As a strong weather system caused heavy rain and snow along the eastern United States on Tuesday, forecasters warned the bad weather might continue throughout the week – an outlook that could put a damper on the holiday travel plans of many Americans.

The storm that churned just off the East Coast could cause as much as four inches of snow in some areas. Other regions, prone to so-called "lake effect snow," could get even more than that.

Students in several North Carolina counties were sent home early Tuesday because of snow and sleet, and weather forecasters said mountain areas could get heavier snowfall.

The National Weather Service predicted snow in the mountains of eastern Tennessee Tuesday morning and more snow later in the week could leave up to a foot of snow in the area by Friday. That includes stretches of Interstate 94 and the Indiana Toll Road.

On Tuesday, light snow in Union County, Georgia closed highways and a transportation official there said the roads would remain closed through Wednesday.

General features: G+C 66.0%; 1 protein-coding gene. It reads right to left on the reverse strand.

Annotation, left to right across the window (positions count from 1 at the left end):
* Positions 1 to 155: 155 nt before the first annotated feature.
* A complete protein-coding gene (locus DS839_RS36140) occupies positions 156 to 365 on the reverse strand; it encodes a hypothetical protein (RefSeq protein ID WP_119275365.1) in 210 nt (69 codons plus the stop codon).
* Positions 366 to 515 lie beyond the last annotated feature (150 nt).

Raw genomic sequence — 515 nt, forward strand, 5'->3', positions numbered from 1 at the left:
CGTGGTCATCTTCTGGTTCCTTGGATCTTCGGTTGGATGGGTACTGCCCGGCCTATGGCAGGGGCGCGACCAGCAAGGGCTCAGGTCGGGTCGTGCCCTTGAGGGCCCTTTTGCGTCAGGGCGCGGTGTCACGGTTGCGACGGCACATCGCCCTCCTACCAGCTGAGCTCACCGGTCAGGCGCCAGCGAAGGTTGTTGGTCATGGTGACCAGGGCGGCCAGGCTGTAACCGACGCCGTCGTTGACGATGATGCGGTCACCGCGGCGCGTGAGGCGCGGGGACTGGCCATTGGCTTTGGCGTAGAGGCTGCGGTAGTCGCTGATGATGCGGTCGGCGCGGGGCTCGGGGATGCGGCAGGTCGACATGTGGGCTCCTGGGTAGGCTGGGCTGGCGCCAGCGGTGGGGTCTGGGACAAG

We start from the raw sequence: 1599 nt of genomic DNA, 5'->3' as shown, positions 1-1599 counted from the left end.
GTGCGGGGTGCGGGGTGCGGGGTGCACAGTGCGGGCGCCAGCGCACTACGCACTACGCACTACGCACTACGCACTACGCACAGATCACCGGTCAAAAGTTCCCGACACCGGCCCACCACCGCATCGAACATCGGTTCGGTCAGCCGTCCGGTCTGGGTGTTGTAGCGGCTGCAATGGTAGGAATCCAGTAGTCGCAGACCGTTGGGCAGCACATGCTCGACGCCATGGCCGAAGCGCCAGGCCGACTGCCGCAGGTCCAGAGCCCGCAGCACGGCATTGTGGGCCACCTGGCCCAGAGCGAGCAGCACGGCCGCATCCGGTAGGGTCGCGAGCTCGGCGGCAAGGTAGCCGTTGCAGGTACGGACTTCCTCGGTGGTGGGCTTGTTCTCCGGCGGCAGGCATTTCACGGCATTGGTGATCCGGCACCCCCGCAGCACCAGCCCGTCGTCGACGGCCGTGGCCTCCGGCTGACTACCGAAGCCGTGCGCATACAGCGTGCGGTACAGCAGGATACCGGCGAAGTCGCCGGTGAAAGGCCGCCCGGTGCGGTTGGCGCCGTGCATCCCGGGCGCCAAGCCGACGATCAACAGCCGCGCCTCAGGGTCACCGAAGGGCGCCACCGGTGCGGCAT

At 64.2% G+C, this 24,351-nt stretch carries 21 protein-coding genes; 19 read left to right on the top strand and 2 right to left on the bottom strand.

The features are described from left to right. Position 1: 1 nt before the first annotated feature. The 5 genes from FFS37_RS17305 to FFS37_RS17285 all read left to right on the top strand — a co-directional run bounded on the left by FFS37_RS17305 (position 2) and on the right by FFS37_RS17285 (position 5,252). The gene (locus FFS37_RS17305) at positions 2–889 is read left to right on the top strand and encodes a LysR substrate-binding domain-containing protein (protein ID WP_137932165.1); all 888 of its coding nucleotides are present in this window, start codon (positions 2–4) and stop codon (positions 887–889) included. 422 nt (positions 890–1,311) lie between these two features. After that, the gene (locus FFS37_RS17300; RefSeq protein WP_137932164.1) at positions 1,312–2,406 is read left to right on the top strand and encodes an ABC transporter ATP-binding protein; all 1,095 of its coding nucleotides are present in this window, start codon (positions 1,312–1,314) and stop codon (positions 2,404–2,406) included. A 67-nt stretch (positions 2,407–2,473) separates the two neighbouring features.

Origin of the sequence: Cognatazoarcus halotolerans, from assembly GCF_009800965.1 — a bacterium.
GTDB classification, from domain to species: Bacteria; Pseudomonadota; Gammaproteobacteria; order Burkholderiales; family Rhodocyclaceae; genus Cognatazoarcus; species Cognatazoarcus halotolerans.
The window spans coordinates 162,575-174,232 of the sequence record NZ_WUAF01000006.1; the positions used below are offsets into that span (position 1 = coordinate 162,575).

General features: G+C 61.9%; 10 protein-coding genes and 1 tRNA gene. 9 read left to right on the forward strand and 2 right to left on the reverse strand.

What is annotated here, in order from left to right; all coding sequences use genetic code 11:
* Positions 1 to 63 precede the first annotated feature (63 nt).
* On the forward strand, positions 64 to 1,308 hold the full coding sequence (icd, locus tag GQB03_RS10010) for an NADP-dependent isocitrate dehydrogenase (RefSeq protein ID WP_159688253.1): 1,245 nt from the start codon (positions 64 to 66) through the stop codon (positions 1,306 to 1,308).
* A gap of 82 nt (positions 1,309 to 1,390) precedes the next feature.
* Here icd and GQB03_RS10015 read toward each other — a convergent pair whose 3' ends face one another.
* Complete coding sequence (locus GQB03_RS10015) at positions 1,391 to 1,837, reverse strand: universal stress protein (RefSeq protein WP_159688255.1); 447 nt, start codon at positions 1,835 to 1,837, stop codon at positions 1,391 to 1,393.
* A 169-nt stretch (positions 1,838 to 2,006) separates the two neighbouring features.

In Atlanta, high winds knocked out power and caused delays at Hartsfield-Jackson Atlanta International Airport.

Experts at The Weather Channel said low pressure will continue to race up the Eastern Seaboard Tuesday. Winds will also increase and storm and gale warnings are in effect along the Atlantic Coast. Forecasters in New Jersey expect temperatures to plunge with winds increasing to up to 45 miles-an-hour. Adding to the areas weather worries, on Wednesday, the forecast calls for snow, beginning in inland regions and moving towards coastal areas by nightfall.

Those conditions could slow highway traffic flow and cause major delays at airports during the busy Thanksgiving holiday.

Cold air pushing in behind the storm will produce rain or even snow from northern New England south through the Appalachians. Weather Channel experts also said significant accumulations of snow are possible from the higher elevations of West Virginia, through the Adirondacks of New York, to Vermont. High temperatures likely will range from the 30s in many interior locations to the 50s in locations close to the coast.

Snow is expected to sweep across the Great Lakes on Wednesday night and Thursday while very cold air moves in, causing far-below average temperatures and possibly heavy snow around the Great Lakes on Thursday night and Friday.

The Associated Press contributed to this report.